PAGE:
January 23, 2018 report
Brain chemical differences suggest possible reason for humans having social edge over other primates
A team of researchers affiliated with several institutions in the U.S. has found some key differences in brain chemicals between humans and other primates. In their paper published in Proceedings of the National Academy of Sciences, the group suggests these differences could explain the social edge humans have over other primates.
Scientists have studied the anatomy of humans and other primates for many years as part of an effort to understand why we humans came to be so dominant. Many assume that it is not just brain size, because prior research has shown that our early ancestors began engaging in advanced activities before our brains grew larger. This, the researchers note, suggests that our ancestors developed different brain chemistry. Brain chemicals play a role in such behaviors as socializing, which logically could lead to better language and other skills. To test this theory, the researchers studied brain chemistry in six species: humans, macaques, baboons, capuchins, chimpanzees and gorillas. Samples for the non-humans were gathered from animals that had died naturally in zoos.
The team studied nerve cells from the striatum, which serves as a relay for chemicals in the brain, looking for neurotransmitters, most specifically serotonin, dopamine and neuropeptide Y—they have all been tied to social and cooperative behavior. Doing so revealed brain levels of each when the animal was alive.
The researchers found that humans and great apes had higher levels of neuropeptide Y and serotonin in their basal ganglia than the other primates. They also found that humans had more dopamine in the striatum than the apes but less acetylcholine than chimps or gorillas. It is these differences, the group claims, that sets us apart from other primates. They suggest such differences would have made our ancestors more social, leading to a host of evolutionary changes.
Interestingly, a separate study was done recently by a team at Kent State—they were looking to explain the demographic success of humans and as part of that research found that female survivorship was a key component. They suggested differences in female brain chemistry led to females mating more often with males who were more outgoing but who were not too aggressive. Such males, they further suggest, would have been better providers because by that point in history, hunting was done in groups.
It has always been difficult to account for the evolution of certain human characters such as language, empathy, and altruism via individual reproductive success. However, the striatum, a subcortical region originally thought to be exclusively motor, is now known to contribute to social behaviors and "personality styles" that may link such complexities with natural selection. We here report that the human striatum exhibits a unique neurochemical profile that differs dramatically from those of other primates. The human signature of elevated striatal dopamine, serotonin, and neuropeptide Y, coupled with lowered acetylcholine, systematically favors externally driven behavior and greatly amplifies sensitivity to social cues that promote social conformity, empathy, and altruism. We propose that selection induced an initial form of this profile in early hominids, which increased their affiliative behavior, and that this shift either preceded or accompanied the adoption of bipedality and elimination of the sectorial canine. We further hypothesize that these changes were critical for increased individual fitness and promoted the adoption of social monogamy, which progressively increased cooperation as well as a dependence on tradition-based cultural transmission. These eventually facilitated the acquisition of language by elevating the reproductive advantage afforded those most sensitive to social cues.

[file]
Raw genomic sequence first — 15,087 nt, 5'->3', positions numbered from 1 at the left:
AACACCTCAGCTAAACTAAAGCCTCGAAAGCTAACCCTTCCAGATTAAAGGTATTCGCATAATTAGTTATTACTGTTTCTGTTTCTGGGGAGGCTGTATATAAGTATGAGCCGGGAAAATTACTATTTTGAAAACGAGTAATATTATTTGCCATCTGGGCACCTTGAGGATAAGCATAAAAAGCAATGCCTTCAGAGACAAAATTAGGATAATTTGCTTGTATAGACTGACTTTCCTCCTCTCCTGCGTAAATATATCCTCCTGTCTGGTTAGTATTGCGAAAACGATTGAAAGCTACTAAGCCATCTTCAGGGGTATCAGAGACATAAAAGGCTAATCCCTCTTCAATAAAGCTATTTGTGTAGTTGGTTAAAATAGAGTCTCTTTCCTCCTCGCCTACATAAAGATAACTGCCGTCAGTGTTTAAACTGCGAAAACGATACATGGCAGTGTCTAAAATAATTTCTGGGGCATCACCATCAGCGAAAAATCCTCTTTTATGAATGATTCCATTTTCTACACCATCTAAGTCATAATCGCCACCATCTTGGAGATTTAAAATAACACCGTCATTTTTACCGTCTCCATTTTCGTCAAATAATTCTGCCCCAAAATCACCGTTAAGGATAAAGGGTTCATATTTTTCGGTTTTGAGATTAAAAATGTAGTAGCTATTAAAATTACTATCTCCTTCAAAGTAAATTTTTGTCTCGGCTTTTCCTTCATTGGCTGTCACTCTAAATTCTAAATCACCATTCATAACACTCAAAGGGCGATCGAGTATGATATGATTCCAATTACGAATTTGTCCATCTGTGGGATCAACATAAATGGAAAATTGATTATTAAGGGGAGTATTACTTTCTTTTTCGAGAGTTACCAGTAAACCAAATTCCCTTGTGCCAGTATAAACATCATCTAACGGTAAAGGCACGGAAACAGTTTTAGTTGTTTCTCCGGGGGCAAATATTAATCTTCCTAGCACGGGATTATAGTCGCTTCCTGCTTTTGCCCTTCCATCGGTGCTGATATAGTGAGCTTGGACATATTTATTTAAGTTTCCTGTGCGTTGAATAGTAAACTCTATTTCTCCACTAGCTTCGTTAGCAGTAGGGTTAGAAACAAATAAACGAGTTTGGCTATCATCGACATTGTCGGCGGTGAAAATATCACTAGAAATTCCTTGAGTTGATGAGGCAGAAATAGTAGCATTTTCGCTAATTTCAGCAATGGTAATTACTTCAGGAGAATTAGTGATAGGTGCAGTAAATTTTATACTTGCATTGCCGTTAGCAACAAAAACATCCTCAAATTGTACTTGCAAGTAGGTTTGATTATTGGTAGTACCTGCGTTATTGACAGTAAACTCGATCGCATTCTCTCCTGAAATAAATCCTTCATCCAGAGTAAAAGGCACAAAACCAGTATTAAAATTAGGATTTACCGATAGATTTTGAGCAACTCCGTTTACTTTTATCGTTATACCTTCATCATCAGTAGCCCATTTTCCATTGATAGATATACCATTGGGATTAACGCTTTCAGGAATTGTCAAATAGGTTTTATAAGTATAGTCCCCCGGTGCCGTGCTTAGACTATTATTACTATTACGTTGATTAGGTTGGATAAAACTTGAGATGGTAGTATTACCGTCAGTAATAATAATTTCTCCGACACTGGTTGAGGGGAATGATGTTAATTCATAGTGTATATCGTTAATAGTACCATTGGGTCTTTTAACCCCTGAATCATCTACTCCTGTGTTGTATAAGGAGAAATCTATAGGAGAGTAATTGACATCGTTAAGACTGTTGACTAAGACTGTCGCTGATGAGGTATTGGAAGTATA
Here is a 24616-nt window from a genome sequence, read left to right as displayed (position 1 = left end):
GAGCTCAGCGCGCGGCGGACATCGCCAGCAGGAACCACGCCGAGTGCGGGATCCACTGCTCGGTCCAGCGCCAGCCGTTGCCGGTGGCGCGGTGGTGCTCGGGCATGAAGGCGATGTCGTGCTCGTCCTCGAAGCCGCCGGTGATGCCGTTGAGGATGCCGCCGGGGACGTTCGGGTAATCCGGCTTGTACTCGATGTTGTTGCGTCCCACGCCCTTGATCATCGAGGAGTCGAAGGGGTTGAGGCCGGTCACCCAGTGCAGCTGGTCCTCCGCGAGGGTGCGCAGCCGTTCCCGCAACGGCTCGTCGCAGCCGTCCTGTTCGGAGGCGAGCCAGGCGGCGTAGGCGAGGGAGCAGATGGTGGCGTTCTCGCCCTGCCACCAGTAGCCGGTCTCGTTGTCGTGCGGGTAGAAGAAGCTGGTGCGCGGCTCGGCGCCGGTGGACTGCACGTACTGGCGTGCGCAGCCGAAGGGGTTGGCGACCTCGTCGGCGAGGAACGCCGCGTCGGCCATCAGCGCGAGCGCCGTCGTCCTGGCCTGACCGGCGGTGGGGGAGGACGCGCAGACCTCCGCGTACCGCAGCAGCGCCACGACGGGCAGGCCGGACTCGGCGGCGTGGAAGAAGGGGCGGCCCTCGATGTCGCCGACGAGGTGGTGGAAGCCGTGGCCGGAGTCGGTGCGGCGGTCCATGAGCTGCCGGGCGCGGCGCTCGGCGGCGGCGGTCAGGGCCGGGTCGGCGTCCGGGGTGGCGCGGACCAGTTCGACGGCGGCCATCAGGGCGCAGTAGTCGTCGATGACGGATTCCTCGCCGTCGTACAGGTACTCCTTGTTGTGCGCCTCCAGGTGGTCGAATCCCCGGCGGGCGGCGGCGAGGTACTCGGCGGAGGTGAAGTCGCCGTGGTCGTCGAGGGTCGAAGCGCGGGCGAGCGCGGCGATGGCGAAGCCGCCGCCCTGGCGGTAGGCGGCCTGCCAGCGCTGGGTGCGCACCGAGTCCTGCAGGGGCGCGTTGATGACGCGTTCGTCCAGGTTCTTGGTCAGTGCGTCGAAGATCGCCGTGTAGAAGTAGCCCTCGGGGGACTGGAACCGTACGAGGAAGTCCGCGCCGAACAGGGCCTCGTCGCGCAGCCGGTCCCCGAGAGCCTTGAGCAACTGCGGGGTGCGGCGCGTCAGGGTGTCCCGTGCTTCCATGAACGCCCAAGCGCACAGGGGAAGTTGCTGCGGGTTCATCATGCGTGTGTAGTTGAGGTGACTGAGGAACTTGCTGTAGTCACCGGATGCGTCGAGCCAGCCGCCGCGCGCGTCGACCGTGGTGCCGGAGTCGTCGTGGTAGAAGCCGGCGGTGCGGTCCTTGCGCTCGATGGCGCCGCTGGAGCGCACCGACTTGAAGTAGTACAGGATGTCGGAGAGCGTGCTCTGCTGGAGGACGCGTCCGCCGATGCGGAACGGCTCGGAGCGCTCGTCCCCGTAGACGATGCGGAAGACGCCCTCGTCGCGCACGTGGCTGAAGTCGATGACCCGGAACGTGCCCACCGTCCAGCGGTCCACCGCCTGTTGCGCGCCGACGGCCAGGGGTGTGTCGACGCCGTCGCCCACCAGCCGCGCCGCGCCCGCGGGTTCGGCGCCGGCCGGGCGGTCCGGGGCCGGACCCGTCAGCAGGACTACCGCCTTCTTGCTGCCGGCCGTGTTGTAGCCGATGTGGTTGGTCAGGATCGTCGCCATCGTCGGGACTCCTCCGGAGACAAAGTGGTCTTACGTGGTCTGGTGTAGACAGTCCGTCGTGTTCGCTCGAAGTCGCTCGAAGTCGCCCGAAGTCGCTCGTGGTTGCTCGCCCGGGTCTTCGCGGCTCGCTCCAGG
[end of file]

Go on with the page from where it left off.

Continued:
2. Richard S. Meindl et al. Early hominids may have been weed species, Proceedings of the National Academy of Sciences (2018). DOI: 10.1073/pnas.1719669115
Panid, gorillid, and hominid social structures appear to have diverged as dramatically as did their locomotor patterns as they emerged from a late Miocene last common ancestor (LCA). Despite their elimination of the sectorial canine complex and adoption of bipedality with its attendant removal of their ready access to the arboreal canopy, Australopithecus was able to easily invade novel habitats after florescence from its likely ancestral genus, Ardipithecus sp. Other hominoids, unable to sustain sufficient population growth, began an inexorable decline, culminating in their restriction to modern refugia. Success similar to that of earliest hominids also characterizes several species of macaques, often termed "weed species." We here review their most salient demographic features and find that a key element is irregularly elevated female survival. It is reasonable to conclude that a similar feature characterized early hominids, most likely made possible by the adoption of social monogamy. Reduced female mortality is a more probable key to early hominid success than a reduction in birth space, which would have been physiologically more difficult.
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